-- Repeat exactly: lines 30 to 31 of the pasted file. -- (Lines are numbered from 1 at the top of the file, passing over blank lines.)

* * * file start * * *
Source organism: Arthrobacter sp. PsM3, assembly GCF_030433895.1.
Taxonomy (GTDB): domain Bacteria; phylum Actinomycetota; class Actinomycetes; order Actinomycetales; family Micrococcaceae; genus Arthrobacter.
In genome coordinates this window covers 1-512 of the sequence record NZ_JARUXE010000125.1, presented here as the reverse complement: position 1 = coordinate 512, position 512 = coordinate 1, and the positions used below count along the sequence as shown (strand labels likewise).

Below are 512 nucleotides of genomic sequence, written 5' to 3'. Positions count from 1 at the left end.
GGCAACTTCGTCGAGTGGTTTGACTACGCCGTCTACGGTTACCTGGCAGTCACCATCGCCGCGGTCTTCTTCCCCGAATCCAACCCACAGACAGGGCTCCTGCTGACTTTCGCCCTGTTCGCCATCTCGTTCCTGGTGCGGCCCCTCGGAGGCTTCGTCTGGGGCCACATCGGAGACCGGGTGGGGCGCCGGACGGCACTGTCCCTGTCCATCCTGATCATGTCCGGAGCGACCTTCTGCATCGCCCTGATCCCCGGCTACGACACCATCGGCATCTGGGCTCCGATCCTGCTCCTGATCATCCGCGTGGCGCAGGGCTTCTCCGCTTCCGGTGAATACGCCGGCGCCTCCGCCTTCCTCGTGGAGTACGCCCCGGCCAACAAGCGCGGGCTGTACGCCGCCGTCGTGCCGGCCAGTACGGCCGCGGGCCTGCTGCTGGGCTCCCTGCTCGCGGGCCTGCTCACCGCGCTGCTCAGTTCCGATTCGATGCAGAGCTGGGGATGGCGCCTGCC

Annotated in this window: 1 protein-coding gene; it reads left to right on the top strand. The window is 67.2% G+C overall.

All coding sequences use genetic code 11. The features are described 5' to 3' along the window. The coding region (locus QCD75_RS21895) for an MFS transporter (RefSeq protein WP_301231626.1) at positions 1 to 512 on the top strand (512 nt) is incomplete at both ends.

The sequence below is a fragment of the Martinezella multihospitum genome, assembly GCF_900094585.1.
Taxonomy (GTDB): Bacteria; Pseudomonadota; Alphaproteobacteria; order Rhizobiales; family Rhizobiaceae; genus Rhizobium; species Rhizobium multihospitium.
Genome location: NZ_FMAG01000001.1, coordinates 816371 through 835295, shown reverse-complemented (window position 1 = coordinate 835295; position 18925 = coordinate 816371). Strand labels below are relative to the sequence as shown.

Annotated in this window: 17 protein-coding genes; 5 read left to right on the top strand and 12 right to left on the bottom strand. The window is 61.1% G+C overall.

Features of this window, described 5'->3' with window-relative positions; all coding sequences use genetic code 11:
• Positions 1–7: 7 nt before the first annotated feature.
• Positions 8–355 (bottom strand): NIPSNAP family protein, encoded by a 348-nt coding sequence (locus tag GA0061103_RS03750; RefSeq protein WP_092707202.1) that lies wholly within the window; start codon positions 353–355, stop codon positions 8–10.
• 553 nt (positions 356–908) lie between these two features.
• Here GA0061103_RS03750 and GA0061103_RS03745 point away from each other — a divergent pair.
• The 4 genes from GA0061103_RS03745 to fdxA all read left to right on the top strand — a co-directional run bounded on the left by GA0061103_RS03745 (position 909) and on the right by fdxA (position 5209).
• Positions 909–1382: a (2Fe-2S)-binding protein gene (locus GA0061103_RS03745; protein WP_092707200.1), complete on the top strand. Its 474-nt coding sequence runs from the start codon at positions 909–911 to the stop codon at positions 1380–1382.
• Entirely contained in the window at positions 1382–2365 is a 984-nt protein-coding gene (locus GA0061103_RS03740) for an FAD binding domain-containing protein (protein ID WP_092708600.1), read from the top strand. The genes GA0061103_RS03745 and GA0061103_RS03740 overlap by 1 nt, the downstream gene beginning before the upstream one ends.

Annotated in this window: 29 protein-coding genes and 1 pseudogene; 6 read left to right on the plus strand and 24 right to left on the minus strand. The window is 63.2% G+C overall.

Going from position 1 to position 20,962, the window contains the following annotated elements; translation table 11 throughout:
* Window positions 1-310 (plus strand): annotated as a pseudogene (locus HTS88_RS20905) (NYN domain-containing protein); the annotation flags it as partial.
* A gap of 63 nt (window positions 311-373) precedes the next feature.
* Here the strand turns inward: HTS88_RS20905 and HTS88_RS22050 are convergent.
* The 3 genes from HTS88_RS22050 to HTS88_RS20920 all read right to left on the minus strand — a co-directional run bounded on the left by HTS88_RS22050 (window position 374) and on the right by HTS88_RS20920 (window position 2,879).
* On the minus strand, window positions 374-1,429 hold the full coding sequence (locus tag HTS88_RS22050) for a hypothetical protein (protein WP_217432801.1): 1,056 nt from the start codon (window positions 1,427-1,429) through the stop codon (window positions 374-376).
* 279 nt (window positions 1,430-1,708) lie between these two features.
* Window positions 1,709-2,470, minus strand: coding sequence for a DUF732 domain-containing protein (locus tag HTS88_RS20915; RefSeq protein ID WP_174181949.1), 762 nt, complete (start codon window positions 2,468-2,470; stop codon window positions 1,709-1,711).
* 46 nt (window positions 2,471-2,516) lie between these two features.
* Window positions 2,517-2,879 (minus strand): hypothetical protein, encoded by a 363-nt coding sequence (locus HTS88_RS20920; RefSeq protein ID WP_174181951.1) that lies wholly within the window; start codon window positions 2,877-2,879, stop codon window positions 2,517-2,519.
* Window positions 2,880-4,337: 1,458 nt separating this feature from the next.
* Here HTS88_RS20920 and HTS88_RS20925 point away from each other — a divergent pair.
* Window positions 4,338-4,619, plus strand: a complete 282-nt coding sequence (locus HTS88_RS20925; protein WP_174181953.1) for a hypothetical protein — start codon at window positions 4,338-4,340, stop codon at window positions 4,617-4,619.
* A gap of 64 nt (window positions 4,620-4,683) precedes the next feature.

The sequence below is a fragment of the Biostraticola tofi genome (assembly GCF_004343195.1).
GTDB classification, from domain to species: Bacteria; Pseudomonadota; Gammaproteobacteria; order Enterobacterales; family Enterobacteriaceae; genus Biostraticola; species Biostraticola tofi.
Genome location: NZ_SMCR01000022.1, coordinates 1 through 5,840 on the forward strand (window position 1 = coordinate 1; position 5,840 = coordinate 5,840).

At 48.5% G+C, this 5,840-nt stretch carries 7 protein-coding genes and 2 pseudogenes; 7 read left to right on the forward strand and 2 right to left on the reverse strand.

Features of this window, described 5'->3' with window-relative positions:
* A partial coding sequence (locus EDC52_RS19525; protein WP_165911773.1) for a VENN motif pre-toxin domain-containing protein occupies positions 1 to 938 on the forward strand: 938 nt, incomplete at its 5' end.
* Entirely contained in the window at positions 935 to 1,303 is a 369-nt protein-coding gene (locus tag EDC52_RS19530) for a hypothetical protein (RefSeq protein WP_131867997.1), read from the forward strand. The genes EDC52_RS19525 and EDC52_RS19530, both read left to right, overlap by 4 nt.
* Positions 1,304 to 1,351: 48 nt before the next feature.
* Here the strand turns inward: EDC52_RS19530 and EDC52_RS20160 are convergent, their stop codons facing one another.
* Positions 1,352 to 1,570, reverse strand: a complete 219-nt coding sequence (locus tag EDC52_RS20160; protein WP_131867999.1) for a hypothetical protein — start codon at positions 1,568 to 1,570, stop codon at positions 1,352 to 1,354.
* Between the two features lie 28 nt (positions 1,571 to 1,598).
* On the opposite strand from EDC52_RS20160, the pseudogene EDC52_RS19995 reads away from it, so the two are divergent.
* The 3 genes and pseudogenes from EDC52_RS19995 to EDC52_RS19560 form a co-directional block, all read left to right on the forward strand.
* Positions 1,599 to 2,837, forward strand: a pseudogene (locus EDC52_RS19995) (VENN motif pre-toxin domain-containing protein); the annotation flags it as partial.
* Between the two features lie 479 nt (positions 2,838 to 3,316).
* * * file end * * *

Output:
* Window positions 2,517-2,879 (minus strand): hypothetical protein, encoded by a 363-nt coding sequence (locus HTS88_RS20920; RefSeq protein ID WP_174181951.1) that lies wholly within the window; start codon window positions 2,877-2,879, stop codon window positions 2,517-2,519.
* Window positions 2,880-4,337: 1,458 nt separating this feature from the next.